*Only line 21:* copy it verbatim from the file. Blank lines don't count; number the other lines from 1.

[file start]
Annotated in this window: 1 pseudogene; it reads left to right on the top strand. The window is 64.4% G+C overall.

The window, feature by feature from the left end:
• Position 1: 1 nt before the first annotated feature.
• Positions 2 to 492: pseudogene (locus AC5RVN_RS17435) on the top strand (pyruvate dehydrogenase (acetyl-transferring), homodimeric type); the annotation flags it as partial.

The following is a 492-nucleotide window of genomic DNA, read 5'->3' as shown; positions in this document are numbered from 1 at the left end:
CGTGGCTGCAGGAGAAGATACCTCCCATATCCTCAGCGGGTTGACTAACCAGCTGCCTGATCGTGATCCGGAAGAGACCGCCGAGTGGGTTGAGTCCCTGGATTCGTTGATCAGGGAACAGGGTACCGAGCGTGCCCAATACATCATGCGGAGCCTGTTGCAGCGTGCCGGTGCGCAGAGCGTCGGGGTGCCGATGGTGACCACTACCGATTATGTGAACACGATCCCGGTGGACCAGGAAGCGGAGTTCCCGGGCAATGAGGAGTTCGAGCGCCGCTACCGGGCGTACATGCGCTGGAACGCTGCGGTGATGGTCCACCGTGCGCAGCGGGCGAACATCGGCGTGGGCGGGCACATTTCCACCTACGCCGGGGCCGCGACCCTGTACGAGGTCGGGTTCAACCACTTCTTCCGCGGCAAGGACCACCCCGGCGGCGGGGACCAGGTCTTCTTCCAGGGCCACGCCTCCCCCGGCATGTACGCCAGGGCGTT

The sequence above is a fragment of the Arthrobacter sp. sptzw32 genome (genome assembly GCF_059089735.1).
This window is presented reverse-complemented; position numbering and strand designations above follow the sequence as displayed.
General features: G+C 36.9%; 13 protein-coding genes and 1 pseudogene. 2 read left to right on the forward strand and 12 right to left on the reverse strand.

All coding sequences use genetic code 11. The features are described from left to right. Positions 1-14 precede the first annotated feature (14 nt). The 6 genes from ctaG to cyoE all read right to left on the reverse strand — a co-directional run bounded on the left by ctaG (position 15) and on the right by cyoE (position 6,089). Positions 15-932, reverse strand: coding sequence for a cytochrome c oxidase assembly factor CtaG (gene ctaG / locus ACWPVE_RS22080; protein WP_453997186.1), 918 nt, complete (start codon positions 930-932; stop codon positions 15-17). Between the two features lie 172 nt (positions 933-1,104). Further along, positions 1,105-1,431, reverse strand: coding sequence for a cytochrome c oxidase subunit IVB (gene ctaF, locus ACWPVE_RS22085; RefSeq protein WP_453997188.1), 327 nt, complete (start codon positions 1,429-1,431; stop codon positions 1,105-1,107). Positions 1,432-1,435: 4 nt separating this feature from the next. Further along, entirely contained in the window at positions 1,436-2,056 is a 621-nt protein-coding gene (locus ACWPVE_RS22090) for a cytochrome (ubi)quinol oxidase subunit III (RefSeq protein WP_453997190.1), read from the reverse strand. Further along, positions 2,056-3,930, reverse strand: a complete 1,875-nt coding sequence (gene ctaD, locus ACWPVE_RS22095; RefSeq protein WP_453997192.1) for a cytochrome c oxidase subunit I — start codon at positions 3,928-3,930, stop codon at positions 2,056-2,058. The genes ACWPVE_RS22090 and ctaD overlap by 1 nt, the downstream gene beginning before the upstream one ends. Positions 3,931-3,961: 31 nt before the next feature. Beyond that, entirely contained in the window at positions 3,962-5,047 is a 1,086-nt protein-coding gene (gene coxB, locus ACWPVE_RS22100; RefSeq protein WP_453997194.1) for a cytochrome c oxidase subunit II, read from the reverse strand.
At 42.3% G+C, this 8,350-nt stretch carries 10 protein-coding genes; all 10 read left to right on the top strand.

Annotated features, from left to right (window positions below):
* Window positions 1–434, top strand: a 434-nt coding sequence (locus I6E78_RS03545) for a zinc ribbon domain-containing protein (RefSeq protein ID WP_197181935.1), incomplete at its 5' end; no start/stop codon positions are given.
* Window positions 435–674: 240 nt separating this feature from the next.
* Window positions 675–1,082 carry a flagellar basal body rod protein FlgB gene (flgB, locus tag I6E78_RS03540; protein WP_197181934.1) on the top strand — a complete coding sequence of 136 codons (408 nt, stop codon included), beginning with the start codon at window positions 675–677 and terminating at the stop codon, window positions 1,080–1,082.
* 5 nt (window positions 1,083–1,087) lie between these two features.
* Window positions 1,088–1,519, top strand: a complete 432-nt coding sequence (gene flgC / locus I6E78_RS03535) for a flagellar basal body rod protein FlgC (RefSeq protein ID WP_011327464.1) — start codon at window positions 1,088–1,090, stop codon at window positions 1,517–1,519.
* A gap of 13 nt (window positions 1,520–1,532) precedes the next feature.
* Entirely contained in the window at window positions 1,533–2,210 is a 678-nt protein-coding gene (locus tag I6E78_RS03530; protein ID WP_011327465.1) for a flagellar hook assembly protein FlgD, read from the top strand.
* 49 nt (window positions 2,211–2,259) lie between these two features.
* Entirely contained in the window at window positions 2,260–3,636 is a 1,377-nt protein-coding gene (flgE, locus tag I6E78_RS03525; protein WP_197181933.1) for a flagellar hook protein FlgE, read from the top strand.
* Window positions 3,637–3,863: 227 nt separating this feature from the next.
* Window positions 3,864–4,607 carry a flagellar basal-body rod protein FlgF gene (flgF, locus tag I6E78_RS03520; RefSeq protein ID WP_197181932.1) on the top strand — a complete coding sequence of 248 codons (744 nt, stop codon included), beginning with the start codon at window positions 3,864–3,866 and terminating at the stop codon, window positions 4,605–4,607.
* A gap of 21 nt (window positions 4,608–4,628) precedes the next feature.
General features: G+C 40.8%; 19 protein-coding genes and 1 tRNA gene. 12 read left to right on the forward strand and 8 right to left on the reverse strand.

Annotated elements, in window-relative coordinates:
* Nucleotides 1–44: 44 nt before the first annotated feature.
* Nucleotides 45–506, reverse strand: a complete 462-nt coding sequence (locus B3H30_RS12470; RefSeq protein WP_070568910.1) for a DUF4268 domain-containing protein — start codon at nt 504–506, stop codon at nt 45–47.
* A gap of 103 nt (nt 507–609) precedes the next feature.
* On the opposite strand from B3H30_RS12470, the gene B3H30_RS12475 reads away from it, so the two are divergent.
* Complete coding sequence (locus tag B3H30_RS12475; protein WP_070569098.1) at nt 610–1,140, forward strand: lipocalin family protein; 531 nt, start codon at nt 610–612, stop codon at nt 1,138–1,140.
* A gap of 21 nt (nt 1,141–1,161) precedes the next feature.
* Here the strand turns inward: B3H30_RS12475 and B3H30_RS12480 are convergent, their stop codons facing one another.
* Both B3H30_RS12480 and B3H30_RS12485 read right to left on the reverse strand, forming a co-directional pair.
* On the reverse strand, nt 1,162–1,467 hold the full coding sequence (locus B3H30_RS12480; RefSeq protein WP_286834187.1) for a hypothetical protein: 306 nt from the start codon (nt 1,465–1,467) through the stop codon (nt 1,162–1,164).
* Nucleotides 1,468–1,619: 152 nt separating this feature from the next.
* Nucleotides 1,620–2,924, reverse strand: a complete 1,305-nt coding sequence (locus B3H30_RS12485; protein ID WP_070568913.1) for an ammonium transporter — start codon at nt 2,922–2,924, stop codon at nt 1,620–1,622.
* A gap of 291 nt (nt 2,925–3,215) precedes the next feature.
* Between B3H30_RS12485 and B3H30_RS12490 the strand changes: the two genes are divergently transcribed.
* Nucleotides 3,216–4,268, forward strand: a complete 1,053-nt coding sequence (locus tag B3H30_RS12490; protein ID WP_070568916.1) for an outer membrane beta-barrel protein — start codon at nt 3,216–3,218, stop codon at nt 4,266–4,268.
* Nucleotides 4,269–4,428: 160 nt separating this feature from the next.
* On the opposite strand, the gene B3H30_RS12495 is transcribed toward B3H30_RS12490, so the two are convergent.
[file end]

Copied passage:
* Entirely contained in the window at window positions 2,260–3,636 is a 1,377-nt protein-coding gene (flgE, locus tag I6E78_RS03525; protein WP_197181933.1) for a flagellar hook protein FlgE, read from the top strand.